Drowning in Accumulation


Last night I had one of those dreams where you wake up and realize: “That wasn’t just about billiard balls, was it? That was my life.”

I am about to start a game of pool with a friend. I rack the balls, but there are extras on the table. The extras look similar to the usual spots and stripes, but they’re a bit different – a rainbow colored stripe, or one size too big. I sort them out, and start to arrange the proper balls in the rack when I realize there aren’t enough normal ones, and still too many misfits. More sorting.

Next time I turn around, there’s a whole box of billiard balls to sort. Still too many wrong ones and not enough right ones. Pretty soon the dream becomes more about sorting boxes than about racking up a game of pool. The boxes are full of balls – some as small as marbles, some as big as grapefruit, and none of them the ones I needed. Then I’m pulling chess pieces out. Really? Chess pieces? I comment to a passerby about how ridiculous this got. And yet, I don’t quite realize it’s a dream, even though it has turned into a kind of biblical account of the 5,000 game pieces from one box.

Okay, enough back-story and wake up already.

As I laid in bed trying to shake the feelings of frustration, I realized that the dream was a reflection of the frustration I’d created in my life.

Too much crap and clutter. Not so much in physical objects – I’ve done a lot of clearing – but rather, clutter in my habits and distractions. I over-complicate the things I want to do. Buying a gift? It has to be the perfect gift, so I turn it over in my head a few times before taking action. I don’t like any of the options, so I keep adding more options. Then I set that aside, and go tackle something else, like a script for a stage play. Except I don’t have any fresh ideas, so I turn on a movie to look for inspiration. After I’m done the movie, I pick up a Neil Gaiman novel. Next thing you know, I’m in the middle of a Doctor Who marathon on Netflix. And there went my Christmas break.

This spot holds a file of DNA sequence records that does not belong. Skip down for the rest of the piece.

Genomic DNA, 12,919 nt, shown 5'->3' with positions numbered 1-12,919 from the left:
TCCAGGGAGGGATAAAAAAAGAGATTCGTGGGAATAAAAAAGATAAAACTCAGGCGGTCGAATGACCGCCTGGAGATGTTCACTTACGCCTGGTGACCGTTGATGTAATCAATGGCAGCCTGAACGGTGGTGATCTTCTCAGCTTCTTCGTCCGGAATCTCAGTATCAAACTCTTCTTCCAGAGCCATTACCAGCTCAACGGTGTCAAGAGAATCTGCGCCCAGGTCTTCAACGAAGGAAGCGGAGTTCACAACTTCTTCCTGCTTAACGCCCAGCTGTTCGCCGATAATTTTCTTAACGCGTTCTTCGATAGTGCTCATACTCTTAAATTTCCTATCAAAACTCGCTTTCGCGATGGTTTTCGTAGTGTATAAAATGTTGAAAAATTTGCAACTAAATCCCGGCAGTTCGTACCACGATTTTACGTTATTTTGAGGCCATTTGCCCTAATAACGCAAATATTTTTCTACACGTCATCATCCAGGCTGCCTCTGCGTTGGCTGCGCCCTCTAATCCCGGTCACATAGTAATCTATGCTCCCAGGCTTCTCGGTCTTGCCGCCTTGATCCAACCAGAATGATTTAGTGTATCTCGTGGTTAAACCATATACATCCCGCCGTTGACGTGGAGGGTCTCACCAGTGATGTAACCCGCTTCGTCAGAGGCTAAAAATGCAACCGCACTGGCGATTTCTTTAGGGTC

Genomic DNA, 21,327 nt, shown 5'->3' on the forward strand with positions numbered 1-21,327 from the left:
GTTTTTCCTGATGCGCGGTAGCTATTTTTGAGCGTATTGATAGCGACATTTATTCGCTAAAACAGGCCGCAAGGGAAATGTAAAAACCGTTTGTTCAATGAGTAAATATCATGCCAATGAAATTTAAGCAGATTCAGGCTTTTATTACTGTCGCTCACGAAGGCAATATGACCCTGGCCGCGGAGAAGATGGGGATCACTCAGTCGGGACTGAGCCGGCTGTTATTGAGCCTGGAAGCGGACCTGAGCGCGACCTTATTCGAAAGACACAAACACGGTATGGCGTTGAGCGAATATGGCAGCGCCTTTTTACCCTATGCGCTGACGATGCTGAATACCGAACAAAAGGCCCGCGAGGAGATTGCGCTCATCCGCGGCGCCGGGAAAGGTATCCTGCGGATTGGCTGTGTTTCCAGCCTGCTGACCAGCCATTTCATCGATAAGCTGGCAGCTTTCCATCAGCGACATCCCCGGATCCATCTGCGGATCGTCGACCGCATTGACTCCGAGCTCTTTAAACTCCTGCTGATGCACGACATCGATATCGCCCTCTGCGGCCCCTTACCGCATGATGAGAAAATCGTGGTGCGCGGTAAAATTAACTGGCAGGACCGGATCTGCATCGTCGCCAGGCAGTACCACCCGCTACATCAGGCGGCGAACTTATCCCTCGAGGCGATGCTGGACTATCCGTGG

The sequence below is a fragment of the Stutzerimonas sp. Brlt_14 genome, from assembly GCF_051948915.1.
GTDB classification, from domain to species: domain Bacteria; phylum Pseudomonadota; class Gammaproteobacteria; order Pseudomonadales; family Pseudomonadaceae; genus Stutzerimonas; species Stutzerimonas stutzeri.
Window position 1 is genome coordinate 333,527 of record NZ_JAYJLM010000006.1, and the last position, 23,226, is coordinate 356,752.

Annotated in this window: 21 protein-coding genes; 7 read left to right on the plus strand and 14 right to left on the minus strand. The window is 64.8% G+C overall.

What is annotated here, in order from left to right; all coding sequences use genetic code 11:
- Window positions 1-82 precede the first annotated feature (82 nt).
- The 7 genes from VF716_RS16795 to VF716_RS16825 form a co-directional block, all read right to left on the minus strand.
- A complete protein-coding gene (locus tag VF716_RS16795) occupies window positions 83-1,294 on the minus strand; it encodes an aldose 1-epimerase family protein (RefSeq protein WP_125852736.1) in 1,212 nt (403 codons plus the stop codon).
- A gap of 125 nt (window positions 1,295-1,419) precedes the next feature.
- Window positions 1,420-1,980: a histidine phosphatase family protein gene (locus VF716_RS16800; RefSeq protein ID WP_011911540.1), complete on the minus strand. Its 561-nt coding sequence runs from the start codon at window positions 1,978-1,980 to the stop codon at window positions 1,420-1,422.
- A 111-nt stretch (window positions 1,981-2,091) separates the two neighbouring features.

My head gets more and more cluttered with ideas and unfinished tasks (not just the script and the gift now, but dishes and laundry and going for lunch). It keeps piling up. I’m never ready to start the game. More sorting. Ever more sorting, pondering, planning, rejecting, considering.

The only thing that will clear this clutter is action – to do the thing on the list, stroke it off and move forward. It might not be the perfect thing, the perfect gift, or the perfect paragraph of prose, but it will be a shot anyway. I’d rather take a shot and try to sink something than keep sorting the billiard balls all day.

Question for you: What’s one shot you can take right now?

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About Craig

Craig lives in Calgary, Alberta.
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